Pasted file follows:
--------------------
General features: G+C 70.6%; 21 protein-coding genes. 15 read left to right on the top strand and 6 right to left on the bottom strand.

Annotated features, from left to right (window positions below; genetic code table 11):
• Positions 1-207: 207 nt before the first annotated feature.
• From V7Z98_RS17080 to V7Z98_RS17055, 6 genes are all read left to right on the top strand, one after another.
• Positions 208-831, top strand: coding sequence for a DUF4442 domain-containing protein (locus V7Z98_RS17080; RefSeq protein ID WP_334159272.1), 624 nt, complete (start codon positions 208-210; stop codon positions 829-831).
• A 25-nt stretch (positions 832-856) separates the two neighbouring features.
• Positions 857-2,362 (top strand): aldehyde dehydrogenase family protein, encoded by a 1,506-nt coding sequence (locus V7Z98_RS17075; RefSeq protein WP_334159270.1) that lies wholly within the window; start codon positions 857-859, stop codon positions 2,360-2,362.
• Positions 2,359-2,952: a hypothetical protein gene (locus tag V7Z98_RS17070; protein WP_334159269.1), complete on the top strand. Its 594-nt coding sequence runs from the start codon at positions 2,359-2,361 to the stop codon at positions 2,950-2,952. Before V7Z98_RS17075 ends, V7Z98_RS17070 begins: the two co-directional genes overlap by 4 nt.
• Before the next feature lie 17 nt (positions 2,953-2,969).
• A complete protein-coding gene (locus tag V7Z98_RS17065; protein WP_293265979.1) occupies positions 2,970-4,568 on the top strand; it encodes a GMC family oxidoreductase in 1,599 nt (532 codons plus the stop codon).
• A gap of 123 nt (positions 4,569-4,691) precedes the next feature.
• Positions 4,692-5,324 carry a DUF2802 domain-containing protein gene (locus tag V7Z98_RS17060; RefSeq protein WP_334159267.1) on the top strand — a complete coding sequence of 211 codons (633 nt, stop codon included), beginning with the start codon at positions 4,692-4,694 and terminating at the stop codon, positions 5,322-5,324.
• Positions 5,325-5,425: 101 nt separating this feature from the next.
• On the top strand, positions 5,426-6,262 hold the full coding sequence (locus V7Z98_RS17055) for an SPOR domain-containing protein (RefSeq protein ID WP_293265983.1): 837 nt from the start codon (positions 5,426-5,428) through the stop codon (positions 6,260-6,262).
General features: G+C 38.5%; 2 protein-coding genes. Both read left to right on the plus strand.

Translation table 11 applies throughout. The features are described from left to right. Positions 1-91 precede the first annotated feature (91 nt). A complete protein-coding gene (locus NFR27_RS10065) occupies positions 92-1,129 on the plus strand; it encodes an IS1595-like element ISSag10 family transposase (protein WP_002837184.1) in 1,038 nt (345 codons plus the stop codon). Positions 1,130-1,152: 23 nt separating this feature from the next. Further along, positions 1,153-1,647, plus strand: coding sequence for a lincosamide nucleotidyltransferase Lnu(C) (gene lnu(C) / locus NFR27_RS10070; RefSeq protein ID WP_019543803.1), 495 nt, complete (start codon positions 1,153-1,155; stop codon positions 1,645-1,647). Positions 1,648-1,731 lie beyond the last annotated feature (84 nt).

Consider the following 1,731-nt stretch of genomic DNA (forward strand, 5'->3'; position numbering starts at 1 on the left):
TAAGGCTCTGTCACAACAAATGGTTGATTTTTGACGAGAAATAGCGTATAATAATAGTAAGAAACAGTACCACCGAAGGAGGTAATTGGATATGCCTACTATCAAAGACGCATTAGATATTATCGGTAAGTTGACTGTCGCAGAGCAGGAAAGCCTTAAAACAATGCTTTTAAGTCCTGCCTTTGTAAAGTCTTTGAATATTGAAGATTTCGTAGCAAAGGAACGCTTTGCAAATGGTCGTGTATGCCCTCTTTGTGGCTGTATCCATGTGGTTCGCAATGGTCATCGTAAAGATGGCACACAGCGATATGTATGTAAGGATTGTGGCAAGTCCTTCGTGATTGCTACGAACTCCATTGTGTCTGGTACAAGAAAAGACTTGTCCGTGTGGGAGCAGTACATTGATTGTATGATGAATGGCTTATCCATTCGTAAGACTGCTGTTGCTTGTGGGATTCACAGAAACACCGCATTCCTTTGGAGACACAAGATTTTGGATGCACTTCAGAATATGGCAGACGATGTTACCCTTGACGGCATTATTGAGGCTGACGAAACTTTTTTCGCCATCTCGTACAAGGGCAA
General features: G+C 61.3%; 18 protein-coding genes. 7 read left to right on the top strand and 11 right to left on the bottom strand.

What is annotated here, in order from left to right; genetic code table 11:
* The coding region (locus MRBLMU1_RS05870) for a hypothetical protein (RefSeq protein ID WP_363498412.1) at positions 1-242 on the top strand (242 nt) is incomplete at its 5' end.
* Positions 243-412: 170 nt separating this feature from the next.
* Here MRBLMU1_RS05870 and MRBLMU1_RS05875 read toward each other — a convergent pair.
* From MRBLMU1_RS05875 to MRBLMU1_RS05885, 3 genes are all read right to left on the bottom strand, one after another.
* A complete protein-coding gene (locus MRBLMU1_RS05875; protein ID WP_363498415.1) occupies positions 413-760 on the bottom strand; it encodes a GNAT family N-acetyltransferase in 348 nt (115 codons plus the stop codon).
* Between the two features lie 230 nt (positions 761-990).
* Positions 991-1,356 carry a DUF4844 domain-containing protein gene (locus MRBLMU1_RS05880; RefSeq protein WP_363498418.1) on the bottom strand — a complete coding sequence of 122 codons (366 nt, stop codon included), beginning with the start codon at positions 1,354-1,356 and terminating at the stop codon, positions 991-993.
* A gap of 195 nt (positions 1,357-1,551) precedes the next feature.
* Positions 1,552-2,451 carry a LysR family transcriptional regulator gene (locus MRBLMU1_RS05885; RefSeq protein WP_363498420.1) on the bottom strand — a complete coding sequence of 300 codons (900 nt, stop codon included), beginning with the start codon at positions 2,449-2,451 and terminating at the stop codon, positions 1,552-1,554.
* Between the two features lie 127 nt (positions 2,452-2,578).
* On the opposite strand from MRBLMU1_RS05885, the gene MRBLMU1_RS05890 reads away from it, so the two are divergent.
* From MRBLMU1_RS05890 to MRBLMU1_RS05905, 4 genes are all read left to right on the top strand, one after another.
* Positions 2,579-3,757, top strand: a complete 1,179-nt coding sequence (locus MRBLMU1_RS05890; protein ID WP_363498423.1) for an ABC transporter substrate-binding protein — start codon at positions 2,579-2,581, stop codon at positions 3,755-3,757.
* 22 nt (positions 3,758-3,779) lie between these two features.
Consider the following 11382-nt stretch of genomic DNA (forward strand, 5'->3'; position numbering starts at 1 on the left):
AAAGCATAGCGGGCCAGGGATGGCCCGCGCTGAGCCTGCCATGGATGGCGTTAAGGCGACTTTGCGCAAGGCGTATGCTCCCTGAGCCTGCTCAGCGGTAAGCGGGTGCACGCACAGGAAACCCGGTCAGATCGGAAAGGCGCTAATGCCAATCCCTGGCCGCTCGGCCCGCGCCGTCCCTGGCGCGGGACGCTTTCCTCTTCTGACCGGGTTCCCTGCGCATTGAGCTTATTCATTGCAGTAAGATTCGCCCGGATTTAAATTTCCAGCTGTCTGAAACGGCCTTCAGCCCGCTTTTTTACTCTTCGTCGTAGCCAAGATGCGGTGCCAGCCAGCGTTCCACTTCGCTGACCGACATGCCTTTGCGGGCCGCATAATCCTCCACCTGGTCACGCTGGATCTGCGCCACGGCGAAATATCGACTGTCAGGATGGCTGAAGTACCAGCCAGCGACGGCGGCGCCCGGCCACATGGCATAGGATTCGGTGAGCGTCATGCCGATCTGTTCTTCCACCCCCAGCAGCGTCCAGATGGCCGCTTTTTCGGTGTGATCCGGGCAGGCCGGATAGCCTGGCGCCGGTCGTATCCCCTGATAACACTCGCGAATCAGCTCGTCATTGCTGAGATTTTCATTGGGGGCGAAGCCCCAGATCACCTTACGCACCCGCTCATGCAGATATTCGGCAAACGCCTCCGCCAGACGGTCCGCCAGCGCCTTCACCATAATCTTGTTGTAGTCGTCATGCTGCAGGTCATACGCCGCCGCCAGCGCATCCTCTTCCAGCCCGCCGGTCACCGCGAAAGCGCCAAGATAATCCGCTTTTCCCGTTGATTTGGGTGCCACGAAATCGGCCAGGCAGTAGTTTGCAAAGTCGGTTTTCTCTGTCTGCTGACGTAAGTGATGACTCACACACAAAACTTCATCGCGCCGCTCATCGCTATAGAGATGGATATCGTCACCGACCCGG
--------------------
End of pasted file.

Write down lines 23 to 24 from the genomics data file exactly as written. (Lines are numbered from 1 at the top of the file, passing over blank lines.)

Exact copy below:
* Here MRBLMU1_RS05870 and MRBLMU1_RS05875 read toward each other — a convergent pair.
* From MRBLMU1_RS05875 to MRBLMU1_RS05885, 3 genes are all read right to left on the bottom strand, one after another.